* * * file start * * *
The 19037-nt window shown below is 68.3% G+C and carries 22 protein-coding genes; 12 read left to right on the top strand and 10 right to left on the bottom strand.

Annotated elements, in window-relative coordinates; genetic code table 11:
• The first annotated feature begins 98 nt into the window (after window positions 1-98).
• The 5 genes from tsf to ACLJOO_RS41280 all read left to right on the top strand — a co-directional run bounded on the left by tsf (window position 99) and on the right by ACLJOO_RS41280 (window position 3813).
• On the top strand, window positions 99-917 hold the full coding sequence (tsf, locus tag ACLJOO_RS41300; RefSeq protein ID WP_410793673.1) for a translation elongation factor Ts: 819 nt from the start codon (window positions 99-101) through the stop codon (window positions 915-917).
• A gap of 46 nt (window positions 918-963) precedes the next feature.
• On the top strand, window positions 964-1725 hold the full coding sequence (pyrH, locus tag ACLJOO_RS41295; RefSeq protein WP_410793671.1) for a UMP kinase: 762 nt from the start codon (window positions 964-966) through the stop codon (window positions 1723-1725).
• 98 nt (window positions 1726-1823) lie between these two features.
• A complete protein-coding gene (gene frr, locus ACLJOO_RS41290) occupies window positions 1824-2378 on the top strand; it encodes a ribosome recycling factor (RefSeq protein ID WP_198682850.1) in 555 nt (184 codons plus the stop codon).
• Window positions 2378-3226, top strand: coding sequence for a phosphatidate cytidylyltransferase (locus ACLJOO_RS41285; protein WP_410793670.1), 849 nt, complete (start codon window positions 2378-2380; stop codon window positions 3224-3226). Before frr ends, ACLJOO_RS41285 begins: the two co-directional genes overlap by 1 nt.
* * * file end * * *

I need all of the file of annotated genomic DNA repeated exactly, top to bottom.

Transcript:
The 19037-nt window shown below is 68.3% G+C and carries 22 protein-coding genes; 12 read left to right on the top strand and 10 right to left on the bottom strand.

Annotated elements, in window-relative coordinates; genetic code table 11:
• The first annotated feature begins 98 nt into the window (after window positions 1-98).
• The 5 genes from tsf to ACLJOO_RS41280 all read left to right on the top strand — a co-directional run bounded on the left by tsf (window position 99) and on the right by ACLJOO_RS41280 (window position 3813).
• On the top strand, window positions 99-917 hold the full coding sequence (tsf, locus tag ACLJOO_RS41300; RefSeq protein ID WP_410793673.1) for a translation elongation factor Ts: 819 nt from the start codon (window positions 99-101) through the stop codon (window positions 915-917).
• A gap of 46 nt (window positions 918-963) precedes the next feature.
• On the top strand, window positions 964-1725 hold the full coding sequence (pyrH, locus tag ACLJOO_RS41295; RefSeq protein WP_410793671.1) for a UMP kinase: 762 nt from the start codon (window positions 964-966) through the stop codon (window positions 1723-1725).
• 98 nt (window positions 1726-1823) lie between these two features.
• A complete protein-coding gene (gene frr, locus ACLJOO_RS41290) occupies window positions 1824-2378 on the top strand; it encodes a ribosome recycling factor (RefSeq protein ID WP_198682850.1) in 555 nt (184 codons plus the stop codon).
• Window positions 2378-3226, top strand: coding sequence for a phosphatidate cytidylyltransferase (locus ACLJOO_RS41285; protein WP_410793670.1), 849 nt, complete (start codon window positions 2378-2380; stop codon window positions 3224-3226). Before frr ends, ACLJOO_RS41285 begins: the two co-directional genes overlap by 1 nt.